As previously published in Fly Fusion magazine. Photos by Josh Hutchins.
When I decided to move my winters to Australia, part of me knew that I was sacrificing my love for one of the most special fisheries in the world. British Columbia’s winter steelhead migration was more than just recreation for me — it was a way of life. For as long as I could remember, I’d planned my work, free time, living arrangements, conservation efforts, even my relationships, around when and where the fish would be. It seemed unfathomable to miss a week of the season, let alone all of it.
I found comfort knowing that I still had summer steelhead available to me for the other six months of the year, but for so long I had defined myself by the persistence and patience it took to pursue their cold-weather counterparts, that fishing for summer-fish almost seemed like cheating; no suffering in snow-drenched gloves, no sink-tip loop-to-looping, no purple lips waiting to be thawed by a steaming dark roast. But I knew it was either sacrifice or divorce, so winter steelhead took a backseat to my vows, with the compromise that I would visit them every second Christmas.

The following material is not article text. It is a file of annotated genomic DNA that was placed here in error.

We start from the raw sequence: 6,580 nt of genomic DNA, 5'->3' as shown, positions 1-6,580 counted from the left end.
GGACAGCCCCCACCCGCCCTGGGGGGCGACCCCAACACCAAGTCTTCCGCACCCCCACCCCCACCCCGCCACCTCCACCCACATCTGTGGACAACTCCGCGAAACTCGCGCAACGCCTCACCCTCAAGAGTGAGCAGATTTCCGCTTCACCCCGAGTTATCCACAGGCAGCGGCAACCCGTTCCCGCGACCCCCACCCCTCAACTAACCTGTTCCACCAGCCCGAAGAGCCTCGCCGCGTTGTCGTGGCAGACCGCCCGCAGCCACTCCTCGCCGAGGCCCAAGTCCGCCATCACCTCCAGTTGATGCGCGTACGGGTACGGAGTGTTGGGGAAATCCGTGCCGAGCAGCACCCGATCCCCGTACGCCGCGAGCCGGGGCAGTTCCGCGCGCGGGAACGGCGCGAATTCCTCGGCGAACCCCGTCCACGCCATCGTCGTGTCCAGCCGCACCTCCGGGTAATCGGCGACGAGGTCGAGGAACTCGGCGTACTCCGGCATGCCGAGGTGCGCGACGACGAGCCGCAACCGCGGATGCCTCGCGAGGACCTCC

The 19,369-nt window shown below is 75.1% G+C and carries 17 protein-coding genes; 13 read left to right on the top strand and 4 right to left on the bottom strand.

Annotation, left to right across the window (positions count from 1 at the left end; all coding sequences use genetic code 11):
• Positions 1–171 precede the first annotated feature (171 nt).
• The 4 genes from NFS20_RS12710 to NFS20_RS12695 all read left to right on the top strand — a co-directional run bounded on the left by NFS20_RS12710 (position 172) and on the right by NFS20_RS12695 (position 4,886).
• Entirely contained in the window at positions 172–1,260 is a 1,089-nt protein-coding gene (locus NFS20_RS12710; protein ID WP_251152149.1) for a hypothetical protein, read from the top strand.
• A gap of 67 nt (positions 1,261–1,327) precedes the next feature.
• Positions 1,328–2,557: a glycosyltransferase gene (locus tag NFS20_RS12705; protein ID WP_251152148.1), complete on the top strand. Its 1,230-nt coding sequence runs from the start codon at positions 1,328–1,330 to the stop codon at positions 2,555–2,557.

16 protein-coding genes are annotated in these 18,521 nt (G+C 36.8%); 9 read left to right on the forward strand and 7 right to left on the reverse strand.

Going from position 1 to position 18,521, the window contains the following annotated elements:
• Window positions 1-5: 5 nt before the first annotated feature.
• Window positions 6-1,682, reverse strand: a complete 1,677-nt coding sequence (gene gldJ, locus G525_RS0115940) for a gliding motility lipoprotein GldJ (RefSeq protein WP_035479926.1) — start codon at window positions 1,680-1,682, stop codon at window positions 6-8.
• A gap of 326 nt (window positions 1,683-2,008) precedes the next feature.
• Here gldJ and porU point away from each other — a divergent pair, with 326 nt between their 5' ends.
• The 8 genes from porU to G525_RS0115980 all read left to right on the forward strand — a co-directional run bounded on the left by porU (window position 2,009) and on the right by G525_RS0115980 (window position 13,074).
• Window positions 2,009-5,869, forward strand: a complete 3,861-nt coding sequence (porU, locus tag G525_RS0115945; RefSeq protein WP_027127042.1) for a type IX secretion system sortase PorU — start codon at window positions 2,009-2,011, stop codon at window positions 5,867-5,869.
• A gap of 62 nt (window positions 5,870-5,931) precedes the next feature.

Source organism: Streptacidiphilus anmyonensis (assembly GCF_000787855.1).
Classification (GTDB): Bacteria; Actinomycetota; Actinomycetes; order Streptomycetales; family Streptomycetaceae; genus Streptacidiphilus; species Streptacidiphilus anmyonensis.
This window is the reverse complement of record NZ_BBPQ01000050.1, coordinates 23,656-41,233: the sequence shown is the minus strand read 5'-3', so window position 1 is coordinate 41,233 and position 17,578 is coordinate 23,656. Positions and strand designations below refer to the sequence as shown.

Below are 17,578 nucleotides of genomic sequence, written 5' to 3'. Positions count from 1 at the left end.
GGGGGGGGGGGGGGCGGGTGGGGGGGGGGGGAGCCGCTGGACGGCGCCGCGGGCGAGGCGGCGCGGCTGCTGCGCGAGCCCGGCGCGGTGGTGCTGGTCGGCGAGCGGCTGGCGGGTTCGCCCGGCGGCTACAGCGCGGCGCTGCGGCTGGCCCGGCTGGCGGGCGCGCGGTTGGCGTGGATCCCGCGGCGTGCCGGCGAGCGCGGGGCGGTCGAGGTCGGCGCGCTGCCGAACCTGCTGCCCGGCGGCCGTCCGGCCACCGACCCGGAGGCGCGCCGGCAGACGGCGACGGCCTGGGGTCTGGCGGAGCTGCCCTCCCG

The first three years of the trade-off ran smoothly. A passionate saltwater angler, I was content chasing Australia’s indigenous marlin, permit, kingfish, giant trevally, and others on a long list of respectable species. The ocean’s mystery and vastness fed my soul with the humility and adventure I desired in all my fishing excursions, but something was still amiss. I craved the overwhelming presence of the North American west-coast’s looming mountains and the veiny rivers that surged through them – rivers throbbing with pulsating waterfalls and promising back-eddies. So I fed and somewhat satisfied that craving with time on New Zealand’s and Australia’s trout waters.